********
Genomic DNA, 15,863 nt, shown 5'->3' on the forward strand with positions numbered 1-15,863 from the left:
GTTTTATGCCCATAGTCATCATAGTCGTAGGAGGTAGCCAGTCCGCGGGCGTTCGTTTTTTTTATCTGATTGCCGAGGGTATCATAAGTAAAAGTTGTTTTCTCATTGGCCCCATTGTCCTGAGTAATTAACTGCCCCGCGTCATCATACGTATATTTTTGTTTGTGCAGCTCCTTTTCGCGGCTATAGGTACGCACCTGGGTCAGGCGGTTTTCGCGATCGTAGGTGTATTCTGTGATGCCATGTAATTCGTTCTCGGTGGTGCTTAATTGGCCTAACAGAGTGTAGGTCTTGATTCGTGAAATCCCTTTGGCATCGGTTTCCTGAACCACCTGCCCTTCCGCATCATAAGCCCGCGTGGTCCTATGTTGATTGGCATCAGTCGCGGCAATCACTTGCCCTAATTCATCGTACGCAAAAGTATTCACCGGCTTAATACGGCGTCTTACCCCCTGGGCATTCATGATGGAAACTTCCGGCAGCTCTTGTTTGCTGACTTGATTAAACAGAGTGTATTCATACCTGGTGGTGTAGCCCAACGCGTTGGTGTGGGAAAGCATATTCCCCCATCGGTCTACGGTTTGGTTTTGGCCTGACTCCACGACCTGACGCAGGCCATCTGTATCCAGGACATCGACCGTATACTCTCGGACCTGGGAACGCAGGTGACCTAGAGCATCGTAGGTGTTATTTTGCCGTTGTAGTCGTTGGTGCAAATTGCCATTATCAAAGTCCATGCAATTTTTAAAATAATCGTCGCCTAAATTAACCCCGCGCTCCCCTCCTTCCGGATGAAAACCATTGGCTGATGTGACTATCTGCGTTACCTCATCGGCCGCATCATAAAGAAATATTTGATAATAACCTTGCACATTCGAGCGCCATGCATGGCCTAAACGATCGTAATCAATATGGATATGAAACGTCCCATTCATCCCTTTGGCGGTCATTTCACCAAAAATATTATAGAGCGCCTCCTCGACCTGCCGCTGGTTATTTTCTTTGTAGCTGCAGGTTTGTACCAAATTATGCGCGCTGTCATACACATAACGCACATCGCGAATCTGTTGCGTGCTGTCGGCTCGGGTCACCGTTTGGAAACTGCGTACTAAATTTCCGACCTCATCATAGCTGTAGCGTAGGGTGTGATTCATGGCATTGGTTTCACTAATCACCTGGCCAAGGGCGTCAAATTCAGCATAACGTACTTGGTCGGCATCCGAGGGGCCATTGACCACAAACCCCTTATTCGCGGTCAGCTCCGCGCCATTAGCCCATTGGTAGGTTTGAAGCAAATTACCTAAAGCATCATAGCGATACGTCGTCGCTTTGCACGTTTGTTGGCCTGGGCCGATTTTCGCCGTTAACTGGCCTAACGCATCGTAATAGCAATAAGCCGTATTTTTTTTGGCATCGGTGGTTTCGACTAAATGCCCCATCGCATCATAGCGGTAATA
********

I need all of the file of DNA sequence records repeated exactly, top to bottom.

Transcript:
Genomic DNA, 15,863 nt, shown 5'->3' on the forward strand with positions numbered 1-15,863 from the left:
GTTTTATGCCCATAGTCATCATAGTCGTAGGAGGTAGCCAGTCCGCGGGCGTTCGTTTTTTTTATCTGATTGCCGAGGGTATCATAAGTAAAAGTTGTTTTCTCATTGGCCCCATTGTCCTGAGTAATTAACTGCCCCGCGTCATCATACGTATATTTTTGTTTGTGCAGCTCCTTTTCGCGGCTATAGGTACGCACCTGGGTCAGGCGGTTTTCGCGATCGTAGGTGTATTCTGTGATGCCATGTAATTCGTTCTCGGTGGTGCTTAATTGGCCTAACAGAGTGTAGGTCTTGATTCGTGAAATCCCTTTGGCATCGGTTTCCTGAACCACCTGCCCTTCCGCATCATAAGCCCGCGTGGTCCTATGTTGATTGGCATCAGTCGCGGCAATCACTTGCCCTAATTCATCGTACGCAAAAGTATTCACCGGCTTAATACGGCGTCTTACCCCCTGGGCATTCATGATGGAAACTTCCGGCAGCTCTTGTTTGCTGACTTGATTAAACAGAGTGTATTCATACCTGGTGGTGTAGCCCAACGCGTTGGTGTGGGAAAGCATATTCCCCCATCGGTCTACGGTTTGGTTTTGGCCTGACTCCACGACCTGACGCAGGCCATCTGTATCCAGGACATCGACCGTATACTCTCGGACCTGGGAACGCAGGTGACCTAGAGCATCGTAGGTGTTATTTTGCCGTTGTAGTCGTTGGTGCAAATTGCCATTATCAAAGTCCATGCAATTTTTAAAATAATCGTCGCCTAAATTAACCCCGCGCTCCCCTCCTTCCGGATGAAAACCATTGGCTGATGTGACTATCTGCGTTACCTCATCGGCCGCATCATAAAGAAATATTTGATAATAACCTTGCACATTCGAGCGCCATGCATGGCCTAAACGATCGTAATCAATATGGATATGAAACGTCCCATTCATCCCTTTGGCGGTCATTTCACCAAAAATATTATAGAGCGCCTCCTCGACCTGCCGCTGGTTATTTTCTTTGTAGCTGCAGGTTTGTACCAAATTATGCGCGCTGTCATACACATAACGCACATCGCGAATCTGTTGCGTGCTGTCGGCTCGGGTCACCGTTTGGAAACTGCGTACTAAATTTCCGACCTCATCATAGCTGTAGCGTAGGGTGTGATTCATGGCATTGGTTTCACTAATCACCTGGCCAAGGGCGTCAAATTCAGCATAACGTACTTGGTCGGCATCCGAGGGGCCATTGACCACAAACCCCTTATTCGCGGTCAGCTCCGCGCCATTAGCCCATTGGTAGGTTTGAAGCAAATTACCTAAAGCATCATAGCGATACGTCGTCGCTTTGCACGTTTGTTGGCCTGGGCCGATTTTCGCCGTTAACTGGCCTAACGCATCGTAATAGCAATAAGCCGTATTTTTTTTGGCATCGGTGGTTTCGACTAAATGCCCCATCGCATCATAGCGGTAATA